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  • Front. Hist. China 2015, 10(2): 222–263 DOI 10.3868/s020-004-015-0014-1    

      Tracy Miller ( )  Department of History of Art, Vanderbilt University, Nashville, TN 37203, USA E-mail: tracy.miller@vanderbilt.edu

    RESEARCH ARTICLE

    Tracy Miller

    Of Palaces and Pagodas: Palatial Symbolism in the Buddhist Architecture of Early Medieval China Abstract This paper is an inquiry into possible motivations for representing timber-frame architecture in the Buddhist context. By comparing the architectural language of early Buddhist narrative panels and cave temples rendered in stone, I suggest that architectural representation was employed in both masonry and timber to create symbolically charged worship spaces. The replication and multiplication of palace forms on cave walls, in “pagodas” (futu 浮圖, fotu 佛圖, or ta 塔), and as the crowning element of free-standing pillars reflect a common desire to express and harness divine power, a desire that resulted in a wide variety of mountainous monuments in China. Finally, I provide evidence to suggest that the towering Buddhist monuments of early medieval China are linked morphologically and symbolically to the towering temples of South Asia through the use of both palace forms and sacred ma alas as a means to express the divine power and expansive presence of the Buddha. Keywords Pagoda, ta, mandala, Sumeru, Yicihui pillar, Yongningsi, Songyuesi From South to East Asia, from narrative relief panels to surface decoration both in caves and freestanding worship spaces, Buddhist sites are replete with depictions of timber buildings. Narrative reliefs not only allow us to read the story of the life of the Buddha, they also provide a window into the visual language of the region in which the panels were produced. Yet representations of timber architecture on cave facades are also seen in non-narrative contexts to contain or frame images of deities. This is imitation architecture of a different sort—one thought to reflect a type of “theophany,” or Buddhist miracle.1 By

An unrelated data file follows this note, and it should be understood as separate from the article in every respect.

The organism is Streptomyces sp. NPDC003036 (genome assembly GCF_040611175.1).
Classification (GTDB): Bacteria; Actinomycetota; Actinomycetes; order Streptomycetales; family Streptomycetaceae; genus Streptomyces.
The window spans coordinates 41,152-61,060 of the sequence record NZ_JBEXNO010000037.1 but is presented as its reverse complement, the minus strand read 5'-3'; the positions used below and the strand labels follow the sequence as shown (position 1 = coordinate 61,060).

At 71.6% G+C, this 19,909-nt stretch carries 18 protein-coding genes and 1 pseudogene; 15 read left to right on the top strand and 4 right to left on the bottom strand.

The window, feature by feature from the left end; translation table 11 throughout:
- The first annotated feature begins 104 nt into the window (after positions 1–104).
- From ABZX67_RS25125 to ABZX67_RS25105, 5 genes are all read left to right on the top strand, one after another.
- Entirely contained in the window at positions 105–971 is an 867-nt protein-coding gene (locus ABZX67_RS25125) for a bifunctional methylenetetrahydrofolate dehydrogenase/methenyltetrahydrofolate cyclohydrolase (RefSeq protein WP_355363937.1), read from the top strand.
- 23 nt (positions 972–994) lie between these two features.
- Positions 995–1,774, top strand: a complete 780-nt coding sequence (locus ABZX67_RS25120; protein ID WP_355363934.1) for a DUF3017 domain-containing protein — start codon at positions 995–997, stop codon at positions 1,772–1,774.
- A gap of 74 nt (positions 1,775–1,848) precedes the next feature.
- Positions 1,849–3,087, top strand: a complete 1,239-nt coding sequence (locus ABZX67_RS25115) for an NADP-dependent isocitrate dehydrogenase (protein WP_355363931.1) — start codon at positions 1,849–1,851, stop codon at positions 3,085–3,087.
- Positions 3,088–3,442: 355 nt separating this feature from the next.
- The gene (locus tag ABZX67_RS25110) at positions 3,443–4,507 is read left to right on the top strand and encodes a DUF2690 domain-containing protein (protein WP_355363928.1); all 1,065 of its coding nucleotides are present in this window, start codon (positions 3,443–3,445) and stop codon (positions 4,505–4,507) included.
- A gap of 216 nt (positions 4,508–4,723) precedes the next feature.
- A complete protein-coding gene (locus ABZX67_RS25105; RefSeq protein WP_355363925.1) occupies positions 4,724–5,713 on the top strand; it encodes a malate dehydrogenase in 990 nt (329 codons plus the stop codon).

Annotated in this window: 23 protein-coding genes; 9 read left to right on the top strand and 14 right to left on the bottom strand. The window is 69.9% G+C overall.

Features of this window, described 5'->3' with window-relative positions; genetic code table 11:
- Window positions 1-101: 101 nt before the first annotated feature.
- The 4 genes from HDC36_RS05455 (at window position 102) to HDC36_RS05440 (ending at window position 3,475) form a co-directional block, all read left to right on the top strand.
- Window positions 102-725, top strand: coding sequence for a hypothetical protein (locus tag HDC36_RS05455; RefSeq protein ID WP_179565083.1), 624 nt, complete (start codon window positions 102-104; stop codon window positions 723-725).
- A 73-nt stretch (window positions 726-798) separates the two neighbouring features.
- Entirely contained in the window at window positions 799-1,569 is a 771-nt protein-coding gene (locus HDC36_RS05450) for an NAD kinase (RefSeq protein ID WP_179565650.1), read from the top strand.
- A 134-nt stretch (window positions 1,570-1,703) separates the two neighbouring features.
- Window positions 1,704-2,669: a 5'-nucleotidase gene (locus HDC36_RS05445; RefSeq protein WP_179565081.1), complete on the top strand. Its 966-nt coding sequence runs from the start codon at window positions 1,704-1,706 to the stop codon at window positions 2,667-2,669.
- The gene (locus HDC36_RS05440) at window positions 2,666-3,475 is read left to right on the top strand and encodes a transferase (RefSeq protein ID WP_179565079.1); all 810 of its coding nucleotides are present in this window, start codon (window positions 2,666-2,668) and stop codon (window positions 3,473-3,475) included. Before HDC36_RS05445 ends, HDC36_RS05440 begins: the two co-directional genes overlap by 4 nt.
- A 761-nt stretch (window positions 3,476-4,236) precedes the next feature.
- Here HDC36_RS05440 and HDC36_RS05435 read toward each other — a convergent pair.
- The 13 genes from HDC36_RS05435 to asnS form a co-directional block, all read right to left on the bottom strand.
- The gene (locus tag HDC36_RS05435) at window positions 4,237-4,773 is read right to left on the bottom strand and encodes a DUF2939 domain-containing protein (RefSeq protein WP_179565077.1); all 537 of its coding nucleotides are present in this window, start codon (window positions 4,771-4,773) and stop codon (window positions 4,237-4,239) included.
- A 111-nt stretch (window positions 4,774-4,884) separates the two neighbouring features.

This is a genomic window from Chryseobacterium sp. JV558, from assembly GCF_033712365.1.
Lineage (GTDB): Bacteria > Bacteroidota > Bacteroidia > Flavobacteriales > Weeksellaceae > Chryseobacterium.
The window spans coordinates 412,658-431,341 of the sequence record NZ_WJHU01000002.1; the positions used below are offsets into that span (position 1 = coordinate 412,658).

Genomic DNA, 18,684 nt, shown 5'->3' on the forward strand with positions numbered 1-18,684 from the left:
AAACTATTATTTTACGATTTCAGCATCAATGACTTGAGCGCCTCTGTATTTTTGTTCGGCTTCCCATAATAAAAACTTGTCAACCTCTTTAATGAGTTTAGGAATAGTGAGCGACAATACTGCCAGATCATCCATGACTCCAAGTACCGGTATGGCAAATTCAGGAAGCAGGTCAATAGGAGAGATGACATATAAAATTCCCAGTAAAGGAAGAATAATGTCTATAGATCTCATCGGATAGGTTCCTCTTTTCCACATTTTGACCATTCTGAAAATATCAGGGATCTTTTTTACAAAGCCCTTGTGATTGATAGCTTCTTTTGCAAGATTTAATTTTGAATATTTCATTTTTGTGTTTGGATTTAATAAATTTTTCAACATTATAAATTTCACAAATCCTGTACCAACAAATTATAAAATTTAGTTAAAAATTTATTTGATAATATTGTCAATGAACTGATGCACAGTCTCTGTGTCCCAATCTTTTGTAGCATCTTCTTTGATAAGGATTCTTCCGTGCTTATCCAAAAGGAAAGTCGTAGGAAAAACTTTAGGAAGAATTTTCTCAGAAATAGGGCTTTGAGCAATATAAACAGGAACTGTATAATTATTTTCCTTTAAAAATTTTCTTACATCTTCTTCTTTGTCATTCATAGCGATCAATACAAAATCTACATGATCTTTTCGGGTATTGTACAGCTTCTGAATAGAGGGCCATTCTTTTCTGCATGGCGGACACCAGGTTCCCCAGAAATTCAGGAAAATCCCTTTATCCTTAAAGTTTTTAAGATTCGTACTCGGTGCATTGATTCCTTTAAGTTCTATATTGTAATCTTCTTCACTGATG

1 The multiplicity of divine beings in Buddhist art of this period occurs in a number of

  • Palatial Symbolism in the Buddhist Architecture of Early Medieval China 223